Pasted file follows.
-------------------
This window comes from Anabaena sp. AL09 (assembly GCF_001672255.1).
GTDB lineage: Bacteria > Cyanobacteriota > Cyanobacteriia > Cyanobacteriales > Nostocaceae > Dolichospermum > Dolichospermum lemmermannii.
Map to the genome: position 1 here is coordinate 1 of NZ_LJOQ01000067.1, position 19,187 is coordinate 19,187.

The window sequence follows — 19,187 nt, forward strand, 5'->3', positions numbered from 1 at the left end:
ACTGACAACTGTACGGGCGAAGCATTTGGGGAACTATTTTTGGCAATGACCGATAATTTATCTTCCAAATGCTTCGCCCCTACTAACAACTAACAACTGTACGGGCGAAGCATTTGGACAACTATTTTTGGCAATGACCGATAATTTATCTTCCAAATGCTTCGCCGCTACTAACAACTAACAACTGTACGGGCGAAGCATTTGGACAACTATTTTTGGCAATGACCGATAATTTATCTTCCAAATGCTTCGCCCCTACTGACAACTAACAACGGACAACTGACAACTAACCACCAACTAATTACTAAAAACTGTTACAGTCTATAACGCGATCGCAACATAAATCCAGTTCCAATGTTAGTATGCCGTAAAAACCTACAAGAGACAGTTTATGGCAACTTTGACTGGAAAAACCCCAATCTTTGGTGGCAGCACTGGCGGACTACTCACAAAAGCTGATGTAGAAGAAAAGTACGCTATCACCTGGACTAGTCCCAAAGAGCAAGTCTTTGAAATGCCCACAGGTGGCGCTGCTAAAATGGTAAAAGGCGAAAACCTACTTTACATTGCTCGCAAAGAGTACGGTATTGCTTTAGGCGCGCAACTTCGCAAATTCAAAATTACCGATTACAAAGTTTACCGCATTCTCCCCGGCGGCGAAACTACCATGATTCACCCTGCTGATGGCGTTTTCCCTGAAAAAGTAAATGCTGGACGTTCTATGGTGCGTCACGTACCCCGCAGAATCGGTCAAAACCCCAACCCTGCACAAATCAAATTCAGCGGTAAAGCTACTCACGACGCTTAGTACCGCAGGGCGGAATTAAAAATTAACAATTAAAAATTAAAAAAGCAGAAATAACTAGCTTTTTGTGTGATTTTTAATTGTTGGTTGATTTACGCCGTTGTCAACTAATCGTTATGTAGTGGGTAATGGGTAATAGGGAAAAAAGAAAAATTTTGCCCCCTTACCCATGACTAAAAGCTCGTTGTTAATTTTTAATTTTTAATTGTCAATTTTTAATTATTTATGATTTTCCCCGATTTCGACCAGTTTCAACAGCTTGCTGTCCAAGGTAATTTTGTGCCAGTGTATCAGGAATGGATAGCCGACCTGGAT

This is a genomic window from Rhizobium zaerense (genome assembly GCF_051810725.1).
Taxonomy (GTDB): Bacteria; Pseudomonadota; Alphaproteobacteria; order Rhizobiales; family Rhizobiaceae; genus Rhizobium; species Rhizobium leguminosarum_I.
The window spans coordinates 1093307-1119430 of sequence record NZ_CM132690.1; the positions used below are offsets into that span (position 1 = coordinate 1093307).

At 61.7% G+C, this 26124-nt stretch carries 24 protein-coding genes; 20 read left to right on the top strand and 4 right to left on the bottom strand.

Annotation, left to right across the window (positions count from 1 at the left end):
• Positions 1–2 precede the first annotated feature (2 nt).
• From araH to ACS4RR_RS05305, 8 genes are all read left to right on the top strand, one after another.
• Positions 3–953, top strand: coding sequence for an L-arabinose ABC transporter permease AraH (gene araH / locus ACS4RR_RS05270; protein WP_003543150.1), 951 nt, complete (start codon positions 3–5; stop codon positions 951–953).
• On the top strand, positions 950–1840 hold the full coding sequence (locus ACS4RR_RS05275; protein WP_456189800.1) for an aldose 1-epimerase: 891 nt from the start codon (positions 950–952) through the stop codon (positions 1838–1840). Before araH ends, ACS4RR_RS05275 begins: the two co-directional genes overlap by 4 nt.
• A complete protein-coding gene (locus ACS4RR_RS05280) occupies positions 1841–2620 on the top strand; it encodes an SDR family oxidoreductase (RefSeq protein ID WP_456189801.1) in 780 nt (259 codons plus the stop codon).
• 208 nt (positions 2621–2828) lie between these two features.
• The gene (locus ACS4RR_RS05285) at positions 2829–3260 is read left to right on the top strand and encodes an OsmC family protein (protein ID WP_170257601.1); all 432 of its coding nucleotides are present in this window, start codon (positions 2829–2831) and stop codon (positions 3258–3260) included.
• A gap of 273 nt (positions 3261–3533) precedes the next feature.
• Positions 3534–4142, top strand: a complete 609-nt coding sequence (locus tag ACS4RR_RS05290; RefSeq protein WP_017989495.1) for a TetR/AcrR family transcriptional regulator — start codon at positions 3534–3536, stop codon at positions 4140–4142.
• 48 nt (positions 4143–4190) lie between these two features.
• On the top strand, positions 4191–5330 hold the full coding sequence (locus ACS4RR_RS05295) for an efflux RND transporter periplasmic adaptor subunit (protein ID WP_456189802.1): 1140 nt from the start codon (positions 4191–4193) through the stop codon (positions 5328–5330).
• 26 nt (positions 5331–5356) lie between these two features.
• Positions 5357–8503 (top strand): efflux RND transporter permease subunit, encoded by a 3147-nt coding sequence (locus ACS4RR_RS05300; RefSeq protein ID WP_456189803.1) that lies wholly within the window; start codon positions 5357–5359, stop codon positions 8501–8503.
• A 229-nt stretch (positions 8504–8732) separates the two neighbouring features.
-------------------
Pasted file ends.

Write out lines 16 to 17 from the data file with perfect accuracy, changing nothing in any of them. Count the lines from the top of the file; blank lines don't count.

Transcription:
• 208 nt (positions 2621–2828) lie between these two features.
• The gene (locus ACS4RR_RS05285) at positions 2829–3260 is read left to right on the top strand and encodes an OsmC family protein (protein ID WP_170257601.1); all 432 of its coding nucleotides are present in this window, start codon (positions 2829–2831) and stop codon (positions 3258–3260) included.